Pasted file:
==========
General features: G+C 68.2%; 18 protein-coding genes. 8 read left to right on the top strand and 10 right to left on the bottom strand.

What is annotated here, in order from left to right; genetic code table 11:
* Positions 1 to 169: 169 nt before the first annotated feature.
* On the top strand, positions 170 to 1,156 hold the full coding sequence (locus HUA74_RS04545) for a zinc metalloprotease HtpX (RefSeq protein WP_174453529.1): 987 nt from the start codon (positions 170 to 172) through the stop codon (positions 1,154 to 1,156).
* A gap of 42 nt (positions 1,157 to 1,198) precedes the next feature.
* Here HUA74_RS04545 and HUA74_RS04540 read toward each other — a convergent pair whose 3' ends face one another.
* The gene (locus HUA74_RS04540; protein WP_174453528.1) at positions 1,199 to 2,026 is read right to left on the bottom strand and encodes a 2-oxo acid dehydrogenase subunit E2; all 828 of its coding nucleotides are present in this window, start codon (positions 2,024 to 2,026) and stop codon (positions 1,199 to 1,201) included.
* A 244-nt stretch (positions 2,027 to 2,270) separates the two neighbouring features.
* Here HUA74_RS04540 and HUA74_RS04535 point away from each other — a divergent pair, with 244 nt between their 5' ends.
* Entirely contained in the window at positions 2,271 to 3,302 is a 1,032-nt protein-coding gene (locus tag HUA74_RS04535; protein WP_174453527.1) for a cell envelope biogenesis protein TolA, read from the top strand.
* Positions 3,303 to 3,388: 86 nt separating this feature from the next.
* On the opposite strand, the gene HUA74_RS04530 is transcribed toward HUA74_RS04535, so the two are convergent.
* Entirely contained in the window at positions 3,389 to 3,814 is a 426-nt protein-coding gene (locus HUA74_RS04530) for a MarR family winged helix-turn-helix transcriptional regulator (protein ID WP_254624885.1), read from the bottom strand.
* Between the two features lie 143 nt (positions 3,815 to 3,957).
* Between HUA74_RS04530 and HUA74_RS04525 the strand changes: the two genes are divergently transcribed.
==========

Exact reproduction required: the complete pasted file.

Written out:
General features: G+C 68.2%; 18 protein-coding genes. 8 read left to right on the top strand and 10 right to left on the bottom strand.

What is annotated here, in order from left to right; genetic code table 11:
* Positions 1 to 169: 169 nt before the first annotated feature.
* On the top strand, positions 170 to 1,156 hold the full coding sequence (locus HUA74_RS04545) for a zinc metalloprotease HtpX (RefSeq protein WP_174453529.1): 987 nt from the start codon (positions 170 to 172) through the stop codon (positions 1,154 to 1,156).
* A gap of 42 nt (positions 1,157 to 1,198) precedes the next feature.
* Here HUA74_RS04545 and HUA74_RS04540 read toward each other — a convergent pair whose 3' ends face one another.
* The gene (locus HUA74_RS04540; protein WP_174453528.1) at positions 1,199 to 2,026 is read right to left on the bottom strand and encodes a 2-oxo acid dehydrogenase subunit E2; all 828 of its coding nucleotides are present in this window, start codon (positions 2,024 to 2,026) and stop codon (positions 1,199 to 1,201) included.
* A 244-nt stretch (positions 2,027 to 2,270) separates the two neighbouring features.
* Here HUA74_RS04540 and HUA74_RS04535 point away from each other — a divergent pair, with 244 nt between their 5' ends.
* Entirely contained in the window at positions 2,271 to 3,302 is a 1,032-nt protein-coding gene (locus tag HUA74_RS04535; protein WP_174453527.1) for a cell envelope biogenesis protein TolA, read from the top strand.
* Positions 3,303 to 3,388: 86 nt separating this feature from the next.
* On the opposite strand, the gene HUA74_RS04530 is transcribed toward HUA74_RS04535, so the two are convergent.
* Entirely contained in the window at positions 3,389 to 3,814 is a 426-nt protein-coding gene (locus HUA74_RS04530) for a MarR family winged helix-turn-helix transcriptional regulator (protein ID WP_254624885.1), read from the bottom strand.
* Between the two features lie 143 nt (positions 3,815 to 3,957).
* Between HUA74_RS04530 and HUA74_RS04525 the strand changes: the two genes are divergently transcribed.